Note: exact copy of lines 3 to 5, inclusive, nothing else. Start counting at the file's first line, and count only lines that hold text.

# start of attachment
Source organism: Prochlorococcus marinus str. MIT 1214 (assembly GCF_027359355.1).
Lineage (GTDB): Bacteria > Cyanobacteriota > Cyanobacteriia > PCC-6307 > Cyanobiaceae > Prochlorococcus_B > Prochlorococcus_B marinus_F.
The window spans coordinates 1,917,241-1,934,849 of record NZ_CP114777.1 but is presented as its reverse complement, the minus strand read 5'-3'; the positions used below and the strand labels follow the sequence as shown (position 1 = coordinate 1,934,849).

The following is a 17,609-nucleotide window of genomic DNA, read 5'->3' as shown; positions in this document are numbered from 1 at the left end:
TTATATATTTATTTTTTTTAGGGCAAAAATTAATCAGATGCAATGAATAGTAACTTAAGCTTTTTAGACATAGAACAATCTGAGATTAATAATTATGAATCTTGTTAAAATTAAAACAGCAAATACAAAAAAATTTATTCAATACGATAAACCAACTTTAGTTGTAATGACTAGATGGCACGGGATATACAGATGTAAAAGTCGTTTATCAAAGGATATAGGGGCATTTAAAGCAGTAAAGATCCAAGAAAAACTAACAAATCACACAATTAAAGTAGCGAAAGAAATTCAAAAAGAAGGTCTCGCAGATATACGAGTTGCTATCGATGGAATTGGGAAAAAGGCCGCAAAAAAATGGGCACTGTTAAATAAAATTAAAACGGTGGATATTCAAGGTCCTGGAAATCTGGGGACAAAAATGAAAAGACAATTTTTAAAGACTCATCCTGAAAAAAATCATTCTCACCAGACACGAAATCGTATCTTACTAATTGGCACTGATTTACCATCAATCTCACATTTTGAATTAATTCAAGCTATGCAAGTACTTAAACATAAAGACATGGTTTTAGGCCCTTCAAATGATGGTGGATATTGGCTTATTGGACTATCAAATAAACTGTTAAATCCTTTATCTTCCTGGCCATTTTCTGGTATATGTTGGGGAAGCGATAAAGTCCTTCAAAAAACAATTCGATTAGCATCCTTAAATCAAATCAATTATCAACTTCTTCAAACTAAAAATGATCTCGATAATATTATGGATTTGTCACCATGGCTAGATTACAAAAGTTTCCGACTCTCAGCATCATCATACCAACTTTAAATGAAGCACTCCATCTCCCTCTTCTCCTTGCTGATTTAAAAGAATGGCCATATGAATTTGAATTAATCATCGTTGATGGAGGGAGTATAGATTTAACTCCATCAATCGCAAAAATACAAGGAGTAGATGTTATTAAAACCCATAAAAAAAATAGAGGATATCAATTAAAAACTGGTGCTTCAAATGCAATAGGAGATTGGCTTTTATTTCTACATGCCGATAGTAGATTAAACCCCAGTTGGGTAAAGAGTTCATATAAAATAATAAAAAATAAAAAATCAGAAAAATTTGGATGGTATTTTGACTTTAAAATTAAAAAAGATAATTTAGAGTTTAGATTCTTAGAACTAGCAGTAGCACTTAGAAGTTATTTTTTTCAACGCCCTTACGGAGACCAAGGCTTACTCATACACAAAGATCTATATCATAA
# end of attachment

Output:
The window spans coordinates 1,917,241-1,934,849 of record NZ_CP114777.1 but is presented as its reverse complement, the minus strand read 5'-3'; the positions used below and the strand labels follow the sequence as shown (position 1 = coordinate 1,934,849).

The following is a 17,609-nucleotide window of genomic DNA, read 5'->3' as shown; positions in this document are numbered from 1 at the left end:
TTATATATTTATTTTTTTTAGGGCAAAAATTAATCAGATGCAATGAATAGTAACTTAAGCTTTTTAGACATAGAACAATCTGAGATTAATAATTATGAATCTTGTTAAAATTAAAACAGCAAATACAAAAAAATTTATTCAATACGATAAACCAACTTTAGTTGTAATGACTAGATGGCACGGGATATACAGATGTAAAAGTCGTTTATCAAAGGATATAGGGGCATTTAAAGCAGTAAAGATCCAAGAAAAACTAACAAATCACACAATTAAAGTAGCGAAAGAAATTCAAAAAGAAGGTCTCGCAGATATACGAGTTGCTATCGATGGAATTGGGAAAAAGGCCGCAAAAAAATGGGCACTGTTAAATAAAATTAAAACGGTGGATATTCAAGGTCCTGGAAATCTGGGGACAAAAATGAAAAGACAATTTTTAAAGACTCATCCTGAAAAAAATCATTCTCACCAGACACGAAATCGTATCTTACTAATTGGCACTGATTTACCATCAATCTCACATTTTGAATTAATTCAAGCTATGCAAGTACTTAAACATAAAGACATGGTTTTAGGCCCTTCAAATGATGGTGGATATTGGCTTATTGGACTATCAAATAAACTGTTAAATCCTTTATCTTCCTGGCCATTTTCTGGTATATGTTGGGGAAGCGATAAAGTCCTTCAAAAAACAATTCGATTAGCATCCTTAAATCAAATCAATTATCAACTTCTTCAAACTAAAAATGATCTCGATAATATTATGGATTTGTCACCATGGCTAGATTACAAAAGTTTCCGACTCTCAGCATCATCATACCAACTTTAAATGAAGCACTCCATCTCCCTCTTCTCCTTGCTGATTTAAAAGAATGGCCATATGAATTTGAATTAATCATCGTTGATGGAGGGAGTATAGATTTAACTCCATCAATCGCAAAAATACAAGGAGTAGATGTTATTAAAACCCATAAAAAAAATAGAGGATATCAATTAAAAACTGGTGCTTCAAATGCAATAGGAGATTGGCTTTTATTTCTACATGCCGATAGTAGATTAAACCCCAGTTGGGTAAAGAGTTCATATAAAATAATAAAAAATAAAAAATCAGAAAAATTTGGATGGTATTTTGACTTTAAAATTAAAAAAGATAATTTAGAGTTTAGATTCTTAGAACTAGCAGTAGCACTTAGAAGTTATTTTTTTCAACGCCCTTACGGAGACCAAGGCTTACTCATACACAAAGATCTATATCATAA